Frozen II is funny, exciting, sad, romantic, and silly.
A lot of the reviews for "Falling Down" are going to compare it to earlier movies about white men who go berserk: "Joe," for example, or "Death Wish." Some will even find it racist because the targets of the film's hero are African-American, Latino and Korean - with a few whites thrown in for balance. Both of these approaches represent a facile reading of the film, which is actually about a great sadness which turns into madness, and which can afflict anyone who is told, after many years of hard work, that he is unnecessary and irrelevant.
The movie stars Michael Douglas, in a performance of considerable subtlety and some courage, as a Los Angeles man who a few years ago thought he had it all figured out. He was a well-paid defense worker, he had a wife and child, the sun came up every morning, and what was there to worry about? But already there must have been danger signals, and we learn later in the film that he had flashes of violence against his wife and child, that he is divorced, that a court order prevents him from approaching them.
On the morning the film begins, he is stuck in traffic on the freeway. Nothing is moving. Exhaust fumes rise all around him.
The director, Joel Schumacher, deliberately shoots this scene as a homage to the famous opening of Fellini's "8 1/2," but instead of finding himself floating up into the sky, like Frederico Fellini's hero, the man gets out of his car, slams the door, and goes walking alone across Los Angeles. This is not always a safe thing for a crew-cut white man, wearing a shirt and a tie.
The man has no name in the film; he becomes known to the police as D-FENS, after his license plate. He is already unhinged when he starts his walk, but eventually the tools of violence fall into his hands, and he uses them. In a grocery store, he asks for change for the telephone, and is refused by the Korean proprietor. He tries to buy a can of pop, but the change from a dollar would not be enough for a phone call. His frustration rages, until he grabs the owner's baseball bat and starts swinging, taking down piles of junk foods, cans of diet soda.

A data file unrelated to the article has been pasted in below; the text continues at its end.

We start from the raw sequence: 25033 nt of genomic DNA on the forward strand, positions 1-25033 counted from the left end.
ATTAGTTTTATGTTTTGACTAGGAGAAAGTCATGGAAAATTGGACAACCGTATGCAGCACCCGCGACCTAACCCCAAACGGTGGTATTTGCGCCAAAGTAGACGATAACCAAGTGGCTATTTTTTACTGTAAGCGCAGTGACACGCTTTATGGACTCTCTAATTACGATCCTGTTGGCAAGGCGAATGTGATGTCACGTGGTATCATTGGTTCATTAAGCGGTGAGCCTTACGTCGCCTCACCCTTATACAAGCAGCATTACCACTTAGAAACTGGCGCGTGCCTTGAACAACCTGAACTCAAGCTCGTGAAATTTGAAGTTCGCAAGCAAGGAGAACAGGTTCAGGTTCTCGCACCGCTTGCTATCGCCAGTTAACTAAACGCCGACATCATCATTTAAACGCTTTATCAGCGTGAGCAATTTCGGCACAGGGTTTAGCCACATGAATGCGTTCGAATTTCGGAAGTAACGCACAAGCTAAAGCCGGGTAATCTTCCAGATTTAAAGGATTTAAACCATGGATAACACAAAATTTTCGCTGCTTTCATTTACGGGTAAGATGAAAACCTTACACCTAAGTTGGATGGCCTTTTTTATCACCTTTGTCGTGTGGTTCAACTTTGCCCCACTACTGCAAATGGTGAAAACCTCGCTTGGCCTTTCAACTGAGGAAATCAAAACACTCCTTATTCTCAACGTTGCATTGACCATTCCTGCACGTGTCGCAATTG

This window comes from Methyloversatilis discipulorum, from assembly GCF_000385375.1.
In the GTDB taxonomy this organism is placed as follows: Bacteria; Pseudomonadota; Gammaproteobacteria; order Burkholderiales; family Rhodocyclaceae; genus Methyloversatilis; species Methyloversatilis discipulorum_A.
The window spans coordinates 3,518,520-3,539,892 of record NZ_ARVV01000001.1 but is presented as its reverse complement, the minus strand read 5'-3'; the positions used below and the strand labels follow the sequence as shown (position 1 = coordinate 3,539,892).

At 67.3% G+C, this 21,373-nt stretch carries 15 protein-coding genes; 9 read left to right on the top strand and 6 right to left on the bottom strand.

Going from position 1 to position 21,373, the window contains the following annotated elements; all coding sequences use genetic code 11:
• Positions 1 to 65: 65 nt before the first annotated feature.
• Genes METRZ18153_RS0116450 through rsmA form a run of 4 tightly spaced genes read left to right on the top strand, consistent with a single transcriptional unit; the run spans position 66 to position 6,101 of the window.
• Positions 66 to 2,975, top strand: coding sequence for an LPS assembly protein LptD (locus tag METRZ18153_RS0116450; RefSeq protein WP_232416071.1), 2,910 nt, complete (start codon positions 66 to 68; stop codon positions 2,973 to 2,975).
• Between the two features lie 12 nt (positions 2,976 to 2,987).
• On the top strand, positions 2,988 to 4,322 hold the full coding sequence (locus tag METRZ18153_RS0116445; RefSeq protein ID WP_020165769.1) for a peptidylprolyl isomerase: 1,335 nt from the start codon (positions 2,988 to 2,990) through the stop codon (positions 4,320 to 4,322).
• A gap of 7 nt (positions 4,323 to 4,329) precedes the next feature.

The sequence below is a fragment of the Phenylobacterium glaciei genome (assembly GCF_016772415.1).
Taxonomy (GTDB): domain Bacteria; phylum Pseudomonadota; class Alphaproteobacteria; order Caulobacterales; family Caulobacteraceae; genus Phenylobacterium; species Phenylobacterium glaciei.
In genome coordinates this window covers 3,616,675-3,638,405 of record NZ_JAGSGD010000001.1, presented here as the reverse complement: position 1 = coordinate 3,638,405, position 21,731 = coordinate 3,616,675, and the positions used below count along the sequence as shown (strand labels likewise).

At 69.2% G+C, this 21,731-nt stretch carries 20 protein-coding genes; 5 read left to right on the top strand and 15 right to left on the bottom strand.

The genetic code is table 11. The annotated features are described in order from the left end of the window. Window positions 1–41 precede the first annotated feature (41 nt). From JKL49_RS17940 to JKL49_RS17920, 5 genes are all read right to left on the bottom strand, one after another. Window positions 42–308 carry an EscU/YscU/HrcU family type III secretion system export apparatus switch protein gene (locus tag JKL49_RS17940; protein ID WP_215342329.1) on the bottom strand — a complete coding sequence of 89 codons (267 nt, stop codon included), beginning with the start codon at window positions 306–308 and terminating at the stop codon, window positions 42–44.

He keeps walking. During the course of his day he will meet, and confront, Latino gang members who want to steal his briefcase, fast food workers who tell him it's too late for breakfast, a neo-Nazi gun-shop owner, and other characters who seem placed in his way to fuel his anger.
Eventually he comes to the attention of the police, as Prendergast (Robert Duvall), a cop in his last day on the job, puts together scattered reports to deduct that the same goofy white guy is causing a series of disturbances. Prendergast is, in his own way, an example of the same syndrome afflicting the Douglas character. He feels impotent, unnecessary, obsolete. His superior officer tells him frankly he is sick of him. The story builds to a final confrontation between Douglas and Duvall - between a man who has snapped, and a man who has held together, under many of the same pressures. If this film had been made 10 or 20 years ago, it might have been an audience-pleaser in which we cheered as the white hero shot up druggies, or got vengeance on rapists. Schumacher and his screenwriter, Ebbe Roe Smith, have not made a revenge movie, and the film isn't constructed to inspire cheers when Douglas pulls the trigger. Maybe it will play that way for some audiences, but more thoughtful viewers are likely to pick up on Douglas's anomie - his soul-sickness that has turned to madness, his bafflement at becoming obsolete and irrelevant.
Because the character is white, and many of his targets are not, the movie could be read as racist. I prefer to think of it as a reflection of the real feelings of a lot of people who, lacking the insight to see how political and economic philosophies have affected them, fall back on easy scapegoating. If you don't have a job and the Korean shop owner does, it is easy to see him as the villain. It takes a little more imagination to realize that you lost your job because of the greedy and unsound financial games of the go-go junk bond years.
What is fascinating about the Douglas character, as written and played, is the core of sadness in his soul. Yes, by the time we meet him, he has gone over the edge. But there is no exhilaration in his rampage, no release. He seems weary and confused, and in his actions he unconsciously follows scripts that he may have learned from the movies, or on the news, where other frustrated misfits vent their rage on innocent bystanders.
Nor does Schumacher build to some kind of easy audience-pleasing climax. The way the movie ends is the way it must, in real life - not the way it would in "Death Wish VII." And the values and style of the Duvall character reflect, not a triumphant cop, but simply a guy who still believes in trying to roll with the punches and make the best of things. "Falling Down" does a good job of representing a real feeling in our society today. It would be a shame if it is seen only on a superficial level.
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